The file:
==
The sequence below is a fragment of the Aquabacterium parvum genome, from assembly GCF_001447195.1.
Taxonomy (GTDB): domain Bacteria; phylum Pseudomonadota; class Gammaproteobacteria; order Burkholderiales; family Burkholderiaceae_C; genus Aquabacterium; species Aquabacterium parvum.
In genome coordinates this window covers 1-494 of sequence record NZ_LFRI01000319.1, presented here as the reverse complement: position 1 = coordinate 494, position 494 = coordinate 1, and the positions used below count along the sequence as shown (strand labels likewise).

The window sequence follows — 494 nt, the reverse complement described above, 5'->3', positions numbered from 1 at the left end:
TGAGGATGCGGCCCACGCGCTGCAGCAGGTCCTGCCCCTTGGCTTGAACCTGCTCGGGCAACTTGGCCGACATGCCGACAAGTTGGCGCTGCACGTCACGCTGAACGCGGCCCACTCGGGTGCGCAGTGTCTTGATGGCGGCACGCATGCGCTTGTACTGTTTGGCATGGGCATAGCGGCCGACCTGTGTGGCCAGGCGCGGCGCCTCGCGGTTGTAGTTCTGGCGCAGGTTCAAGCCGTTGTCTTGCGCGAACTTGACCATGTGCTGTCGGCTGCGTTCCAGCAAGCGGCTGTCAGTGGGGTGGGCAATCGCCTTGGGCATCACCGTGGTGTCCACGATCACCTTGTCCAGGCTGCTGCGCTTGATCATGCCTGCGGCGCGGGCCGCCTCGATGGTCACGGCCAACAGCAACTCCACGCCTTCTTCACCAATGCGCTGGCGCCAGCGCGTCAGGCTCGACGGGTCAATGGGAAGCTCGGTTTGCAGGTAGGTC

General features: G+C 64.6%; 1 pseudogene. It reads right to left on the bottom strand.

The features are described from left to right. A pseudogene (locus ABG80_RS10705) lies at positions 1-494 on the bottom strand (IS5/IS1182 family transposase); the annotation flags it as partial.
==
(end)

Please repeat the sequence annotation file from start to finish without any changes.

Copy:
The sequence below is a fragment of the Aquabacterium parvum genome, from assembly GCF_001447195.1.
Taxonomy (GTDB): domain Bacteria; phylum Pseudomonadota; class Gammaproteobacteria; order Burkholderiales; family Burkholderiaceae_C; genus Aquabacterium; species Aquabacterium parvum.
In genome coordinates this window covers 1-494 of sequence record NZ_LFRI01000319.1, presented here as the reverse complement: position 1 = coordinate 494, position 494 = coordinate 1, and the positions used below count along the sequence as shown (strand labels likewise).

The window sequence follows — 494 nt, the reverse complement described above, 5'->3', positions numbered from 1 at the left end:
TGAGGATGCGGCCCACGCGCTGCAGCAGGTCCTGCCCCTTGGCTTGAACCTGCTCGGGCAACTTGGCCGACATGCCGACAAGTTGGCGCTGCACGTCACGCTGAACGCGGCCCACTCGGGTGCGCAGTGTCTTGATGGCGGCACGCATGCGCTTGTACTGTTTGGCATGGGCATAGCGGCCGACCTGTGTGGCCAGGCGCGGCGCCTCGCGGTTGTAGTTCTGGCGCAGGTTCAAGCCGTTGTCTTGCGCGAACTTGACCATGTGCTGTCGGCTGCGTTCCAGCAAGCGGCTGTCAGTGGGGTGGGCAATCGCCTTGGGCATCACCGTGGTGTCCACGATCACCTTGTCCAGGCTGCTGCGCTTGATCATGCCTGCGGCGCGGGCCGCCTCGATGGTCACGGCCAACAGCAACTCCACGCCTTCTTCACCAATGCGCTGGCGCCAGCGCGTCAGGCTCGACGGGTCAATGGGAAGCTCGGTTTGCAGGTAGGTC

General features: G+C 64.6%; 1 pseudogene. It reads right to left on the bottom strand.

The features are described from left to right. A pseudogene (locus ABG80_RS10705) lies at positions 1-494 on the bottom strand (IS5/IS1182 family transposase); the annotation flags it as partial.